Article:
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Tsitsipas savouring rise of ‘Team Greece’
Sixth seed won Estoril title and reached Madrid final ahead of Roland-Garros.
Anticipation swirled around Court Philippe-Chatrier for the arrival of Stefanos Tsitsipas and the Greek talisman didn’t disappoint with a clinical 6-2, 6-2, 7-6(4) display to dispatch world No.110 Maximilian Marterer.
The straight-sets triumph sends the sixth seed into the Roland-Garros second round to face India's Prajnesh Gunneswaran or world No.92 Hugo Dellien.
This time last year Tsitsipas had crept into the Top 40, building momentum towards the top of the game in a mesmerising whirlwind.
That has changed his position within the tennis landscape; now he is the target for a ‘shock’.
Easy does it.@StefTsitsipas records just his second ever win at Roland-Garros, 6-2 6-2 7-6(4) over Marterer.#RG19 pic.twitter.com/4NPtoMJNAm— Roland-Garros (@rolandgarros) May 26, 2019
“I had a little bit of pressure and stress coming in that match. I wouldn't hide it,” admitted the Australian Open semi-finalist, adapting to playing on the major stage in just his eighth Grand Slam main draw.
“Every match that I play I have this mindset that if I win it, it's the best win of my career.
“So that's the way I'm thinking, because I know that every opponent can be dangerous. Every opponent can cause damage.”
The Greek had only posted one victory in his previous two visits to Roland-Garros and would have sensed danger from his opening opponent. Marterer managed to reach the French Open fourth round in 2018, before Rafael Nadal halted his progress.
However, Tsitsipas dismissed any threat of an upset on Sunday. The 20-year-old got low to curl away two inside-out forehand winners, the catalyst for an immediate break.
His reactive volleys were particularly in the groove, drawing “ooo” and “aah” from the captivated crowd.
Marterer kept over-firing, struggling to cause any consistent damage, with Tsitsipas’ reflexes and retrieval skills nullifying the German’s extensive power play.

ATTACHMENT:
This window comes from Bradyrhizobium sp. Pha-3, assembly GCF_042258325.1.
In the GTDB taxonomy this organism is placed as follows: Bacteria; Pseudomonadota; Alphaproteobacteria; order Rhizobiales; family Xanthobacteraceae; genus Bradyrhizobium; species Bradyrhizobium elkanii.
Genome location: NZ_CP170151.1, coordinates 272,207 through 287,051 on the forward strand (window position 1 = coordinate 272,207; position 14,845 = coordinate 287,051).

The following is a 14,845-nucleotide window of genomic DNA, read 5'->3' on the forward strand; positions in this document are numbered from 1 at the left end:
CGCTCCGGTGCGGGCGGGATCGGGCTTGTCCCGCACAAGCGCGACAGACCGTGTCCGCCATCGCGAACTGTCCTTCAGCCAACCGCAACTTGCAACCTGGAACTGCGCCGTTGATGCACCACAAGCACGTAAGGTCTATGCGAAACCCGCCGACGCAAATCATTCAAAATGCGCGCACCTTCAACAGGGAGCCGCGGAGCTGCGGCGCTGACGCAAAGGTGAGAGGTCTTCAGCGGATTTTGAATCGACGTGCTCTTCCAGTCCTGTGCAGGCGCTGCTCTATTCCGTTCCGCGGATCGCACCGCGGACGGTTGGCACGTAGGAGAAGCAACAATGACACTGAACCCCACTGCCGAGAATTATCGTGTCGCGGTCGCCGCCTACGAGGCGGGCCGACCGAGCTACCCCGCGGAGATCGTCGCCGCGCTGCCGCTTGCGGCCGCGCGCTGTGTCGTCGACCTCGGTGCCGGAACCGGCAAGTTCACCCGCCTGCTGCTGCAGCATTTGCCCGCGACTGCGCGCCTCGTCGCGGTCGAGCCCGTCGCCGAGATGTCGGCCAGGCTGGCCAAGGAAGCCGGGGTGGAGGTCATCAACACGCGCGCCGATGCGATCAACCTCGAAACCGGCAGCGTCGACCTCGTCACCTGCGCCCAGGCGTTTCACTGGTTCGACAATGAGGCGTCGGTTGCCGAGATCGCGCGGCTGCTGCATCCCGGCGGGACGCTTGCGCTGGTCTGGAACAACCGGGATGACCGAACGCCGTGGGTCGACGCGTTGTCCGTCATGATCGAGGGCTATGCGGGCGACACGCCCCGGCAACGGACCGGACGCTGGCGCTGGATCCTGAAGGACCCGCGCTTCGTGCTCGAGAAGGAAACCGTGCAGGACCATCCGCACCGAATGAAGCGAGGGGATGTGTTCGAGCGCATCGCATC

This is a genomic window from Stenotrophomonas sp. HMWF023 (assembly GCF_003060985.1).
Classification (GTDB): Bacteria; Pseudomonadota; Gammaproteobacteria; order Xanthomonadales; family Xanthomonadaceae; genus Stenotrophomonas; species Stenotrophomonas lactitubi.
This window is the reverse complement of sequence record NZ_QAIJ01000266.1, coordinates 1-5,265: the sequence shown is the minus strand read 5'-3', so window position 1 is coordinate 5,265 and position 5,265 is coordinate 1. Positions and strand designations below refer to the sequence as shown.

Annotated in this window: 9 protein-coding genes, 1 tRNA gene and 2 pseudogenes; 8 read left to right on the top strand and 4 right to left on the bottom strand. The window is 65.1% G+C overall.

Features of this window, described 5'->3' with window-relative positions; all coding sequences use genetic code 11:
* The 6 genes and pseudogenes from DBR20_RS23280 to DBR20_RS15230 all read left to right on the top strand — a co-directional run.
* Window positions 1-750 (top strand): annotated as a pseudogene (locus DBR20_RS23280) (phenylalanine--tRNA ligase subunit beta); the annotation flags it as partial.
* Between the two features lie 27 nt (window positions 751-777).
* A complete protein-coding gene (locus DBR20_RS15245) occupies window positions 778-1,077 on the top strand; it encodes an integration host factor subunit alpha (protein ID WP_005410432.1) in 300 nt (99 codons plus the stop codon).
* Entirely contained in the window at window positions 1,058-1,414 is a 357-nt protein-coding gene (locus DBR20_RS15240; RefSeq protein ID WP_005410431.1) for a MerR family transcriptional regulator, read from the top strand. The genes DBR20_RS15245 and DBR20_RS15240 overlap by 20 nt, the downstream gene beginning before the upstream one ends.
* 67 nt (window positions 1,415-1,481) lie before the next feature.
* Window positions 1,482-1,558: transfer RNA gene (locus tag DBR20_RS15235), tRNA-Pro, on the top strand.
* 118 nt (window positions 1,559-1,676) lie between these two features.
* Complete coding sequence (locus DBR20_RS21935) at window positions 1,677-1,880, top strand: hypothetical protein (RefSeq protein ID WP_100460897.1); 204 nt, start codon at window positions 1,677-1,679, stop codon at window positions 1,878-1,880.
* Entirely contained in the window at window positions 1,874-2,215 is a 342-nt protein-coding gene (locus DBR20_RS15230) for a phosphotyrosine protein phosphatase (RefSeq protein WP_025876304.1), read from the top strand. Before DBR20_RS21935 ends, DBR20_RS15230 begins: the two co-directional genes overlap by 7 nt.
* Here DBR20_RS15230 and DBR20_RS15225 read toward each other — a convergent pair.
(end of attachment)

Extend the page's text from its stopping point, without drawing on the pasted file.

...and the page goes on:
The Greek was disguising his choices well, dictating play off the forehand wing and inside an hour had notched up two sets onto the scoreboard with exquisite ease.
“I’m very satisfied. I was playing really well the first two sets of the match. Better than I thought I would. Third set was tricky but I showed character. I didn’t lose my focus or get disrupted,” Tsitsipas told reporters.
“I felt like he started pressing more, started going for his shots more, faster, stronger. It went his way, I was couple times Love-30 on his serve. I can say he played pretty well on these moments. Yeah, stayed mentally strong and closed the tie-break at the end, which is good to start a tournament like this.”
His 36th winner, a piercing forehand approach, confirmed an ATP-leading 30th match victory of the season.
Although the 20-year-old would relish a chance to contend for the trophy, Tsitsipas is keen to quell expectations.
“I have to take it match by match. If I think too far, things might turn out to go reverse and go the other way around,” continued the sixth seed, who prepared for Roland-Garros by lifting his first clay title in Estoril before reaching the Madrid final.
“Obviously, I want to stay here as long as possible, because the vibe of this tournament is nice. So, let's just take it step by step.”